September was awesome. We can definitely feel the fall breeze in the air already, especially up north! We started with a four-day trip to Eastern Neck NWR, Blackwater NWR, Chincoteague NWR, and Brownsville Preserve within Virginia and Maryland. My favorite part of this trip was collecting Tripsacum dactyloides. Don’t ask why. I can’t explain it myself. Maybe it’s just the fact that the seeds could be used to make maracas? Anyway, this trip was absolutely filled with mosquitos. No matter how much bug repellant was used, no matter how many layers we worn, they were vicious and unforgiving. But we persevered! The worst place was Chincoteague NWR on the Delmarva Peninsula. We made four collections there of Borrichia frutescens, Fimbristylis castanea, Typha angustifolia, and Cyperus odoratus.
Beautiful sunset at Eastern Neck NWR.
Tripsacum dactyloides. Such a beautiful, fun grass!
Salicornia depressa turning a wonderful shade of red at Chincoteague NWR.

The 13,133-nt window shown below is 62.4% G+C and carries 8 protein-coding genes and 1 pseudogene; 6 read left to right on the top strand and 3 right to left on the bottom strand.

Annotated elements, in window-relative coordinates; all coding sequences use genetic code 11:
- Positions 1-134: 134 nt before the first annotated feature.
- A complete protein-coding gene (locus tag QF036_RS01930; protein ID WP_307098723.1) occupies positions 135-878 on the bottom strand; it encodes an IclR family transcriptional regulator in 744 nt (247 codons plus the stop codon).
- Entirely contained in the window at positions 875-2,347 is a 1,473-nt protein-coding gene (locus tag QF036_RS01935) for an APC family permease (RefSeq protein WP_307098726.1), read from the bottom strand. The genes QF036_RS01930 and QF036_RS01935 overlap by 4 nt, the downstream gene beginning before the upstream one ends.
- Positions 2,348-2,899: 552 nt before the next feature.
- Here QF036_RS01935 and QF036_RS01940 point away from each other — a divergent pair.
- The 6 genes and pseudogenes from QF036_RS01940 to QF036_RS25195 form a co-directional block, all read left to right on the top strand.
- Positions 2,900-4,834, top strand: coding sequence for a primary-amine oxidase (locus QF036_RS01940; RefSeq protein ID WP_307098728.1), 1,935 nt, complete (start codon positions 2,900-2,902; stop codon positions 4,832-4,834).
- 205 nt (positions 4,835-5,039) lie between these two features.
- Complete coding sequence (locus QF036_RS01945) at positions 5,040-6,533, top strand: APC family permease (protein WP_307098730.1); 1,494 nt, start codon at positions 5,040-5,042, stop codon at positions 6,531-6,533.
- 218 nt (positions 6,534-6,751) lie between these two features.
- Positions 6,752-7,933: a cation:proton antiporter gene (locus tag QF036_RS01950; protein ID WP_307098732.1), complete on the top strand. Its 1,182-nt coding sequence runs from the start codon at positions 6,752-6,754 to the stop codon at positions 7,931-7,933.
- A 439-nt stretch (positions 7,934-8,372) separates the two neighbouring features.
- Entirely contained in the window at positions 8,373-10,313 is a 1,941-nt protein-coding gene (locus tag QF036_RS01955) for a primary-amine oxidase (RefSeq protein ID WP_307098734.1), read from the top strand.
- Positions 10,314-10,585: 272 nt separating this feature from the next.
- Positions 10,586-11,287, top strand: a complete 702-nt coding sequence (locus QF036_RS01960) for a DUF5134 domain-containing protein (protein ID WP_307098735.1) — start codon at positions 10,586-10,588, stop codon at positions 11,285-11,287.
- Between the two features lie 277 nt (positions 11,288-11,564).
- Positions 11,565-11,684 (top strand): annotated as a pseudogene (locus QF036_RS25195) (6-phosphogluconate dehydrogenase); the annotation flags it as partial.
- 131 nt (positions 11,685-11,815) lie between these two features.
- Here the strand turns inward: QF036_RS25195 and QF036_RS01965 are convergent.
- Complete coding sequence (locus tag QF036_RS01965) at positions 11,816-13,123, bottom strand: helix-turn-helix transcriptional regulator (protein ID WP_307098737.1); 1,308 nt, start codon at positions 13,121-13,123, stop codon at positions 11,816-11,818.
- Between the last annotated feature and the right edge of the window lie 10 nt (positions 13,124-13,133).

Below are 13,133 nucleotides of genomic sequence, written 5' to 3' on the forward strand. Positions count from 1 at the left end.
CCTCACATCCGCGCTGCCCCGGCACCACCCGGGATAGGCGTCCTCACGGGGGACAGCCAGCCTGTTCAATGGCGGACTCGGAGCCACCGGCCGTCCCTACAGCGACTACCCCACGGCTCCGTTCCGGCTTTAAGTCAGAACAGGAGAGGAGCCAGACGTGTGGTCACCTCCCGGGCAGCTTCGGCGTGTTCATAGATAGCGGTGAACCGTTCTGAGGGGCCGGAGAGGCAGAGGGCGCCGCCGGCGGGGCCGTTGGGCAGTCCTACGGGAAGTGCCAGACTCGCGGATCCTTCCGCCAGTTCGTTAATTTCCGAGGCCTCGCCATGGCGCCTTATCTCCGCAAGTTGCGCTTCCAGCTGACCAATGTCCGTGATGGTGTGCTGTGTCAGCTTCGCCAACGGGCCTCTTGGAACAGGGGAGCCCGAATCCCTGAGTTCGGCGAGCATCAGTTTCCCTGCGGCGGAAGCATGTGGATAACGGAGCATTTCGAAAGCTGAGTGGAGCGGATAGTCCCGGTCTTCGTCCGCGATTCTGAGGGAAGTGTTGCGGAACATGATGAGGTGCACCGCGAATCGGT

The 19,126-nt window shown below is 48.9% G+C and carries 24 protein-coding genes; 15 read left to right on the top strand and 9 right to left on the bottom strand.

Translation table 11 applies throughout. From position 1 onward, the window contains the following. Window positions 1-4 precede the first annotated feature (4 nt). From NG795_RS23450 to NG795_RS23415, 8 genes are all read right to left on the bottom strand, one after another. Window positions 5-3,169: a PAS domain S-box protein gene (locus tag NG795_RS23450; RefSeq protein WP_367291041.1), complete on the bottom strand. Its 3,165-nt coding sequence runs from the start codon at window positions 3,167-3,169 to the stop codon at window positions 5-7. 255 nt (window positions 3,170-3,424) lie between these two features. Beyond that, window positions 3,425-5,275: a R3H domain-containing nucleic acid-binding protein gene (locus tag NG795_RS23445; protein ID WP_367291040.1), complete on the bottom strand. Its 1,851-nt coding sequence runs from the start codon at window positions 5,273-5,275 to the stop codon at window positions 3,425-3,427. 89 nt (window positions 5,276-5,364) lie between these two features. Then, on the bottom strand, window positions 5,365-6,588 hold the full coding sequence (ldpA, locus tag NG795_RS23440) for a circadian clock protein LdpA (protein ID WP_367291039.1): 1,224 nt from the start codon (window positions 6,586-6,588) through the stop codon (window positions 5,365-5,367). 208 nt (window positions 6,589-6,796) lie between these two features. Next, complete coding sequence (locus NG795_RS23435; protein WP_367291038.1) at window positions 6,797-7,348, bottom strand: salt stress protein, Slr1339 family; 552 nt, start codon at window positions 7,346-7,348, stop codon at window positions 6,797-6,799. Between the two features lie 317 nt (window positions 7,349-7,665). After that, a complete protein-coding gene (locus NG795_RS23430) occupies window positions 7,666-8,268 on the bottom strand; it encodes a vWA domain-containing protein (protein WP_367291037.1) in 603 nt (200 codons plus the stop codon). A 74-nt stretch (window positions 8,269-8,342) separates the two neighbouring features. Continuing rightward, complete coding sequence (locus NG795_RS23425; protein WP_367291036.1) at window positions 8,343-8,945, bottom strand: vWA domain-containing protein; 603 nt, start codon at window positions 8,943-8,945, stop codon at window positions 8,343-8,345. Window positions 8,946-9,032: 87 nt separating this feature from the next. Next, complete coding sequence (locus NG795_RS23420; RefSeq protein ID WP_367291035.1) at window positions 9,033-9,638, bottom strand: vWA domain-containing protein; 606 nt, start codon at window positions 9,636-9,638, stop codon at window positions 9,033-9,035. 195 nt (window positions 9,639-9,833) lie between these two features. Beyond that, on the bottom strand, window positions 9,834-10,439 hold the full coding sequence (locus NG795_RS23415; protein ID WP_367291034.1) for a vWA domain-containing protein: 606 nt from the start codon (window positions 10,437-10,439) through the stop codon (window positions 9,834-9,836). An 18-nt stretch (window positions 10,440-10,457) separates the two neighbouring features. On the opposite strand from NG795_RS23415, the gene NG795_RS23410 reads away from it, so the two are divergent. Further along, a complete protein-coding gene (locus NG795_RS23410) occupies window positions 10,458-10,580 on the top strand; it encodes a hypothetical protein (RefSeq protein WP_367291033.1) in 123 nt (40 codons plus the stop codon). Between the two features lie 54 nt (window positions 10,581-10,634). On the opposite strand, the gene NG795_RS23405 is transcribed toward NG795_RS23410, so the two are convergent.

Wild horses at Chincoteague NWR!
Our next trip was a short 2 day trip to Merchant’s Millpond, First Landing State Park, False Cape State Park, and North Landing River Preserve. Merchant’s Millpond was a bust – BUT – it’s a bald-cypress swamp, so that’s a given that it is absolutely gorgeous. We went looking for Lindera benzoin, and while there was a big enough population of it, there were no fruits. Luckily, we were with a really great ranger who was helping us around and even helped us look through the forest! What a guy. First Landing helped us make up for the lack of collections at Merchants. We collected Uniola paniculata, Panicum amarum, and Fimbristylis castanea.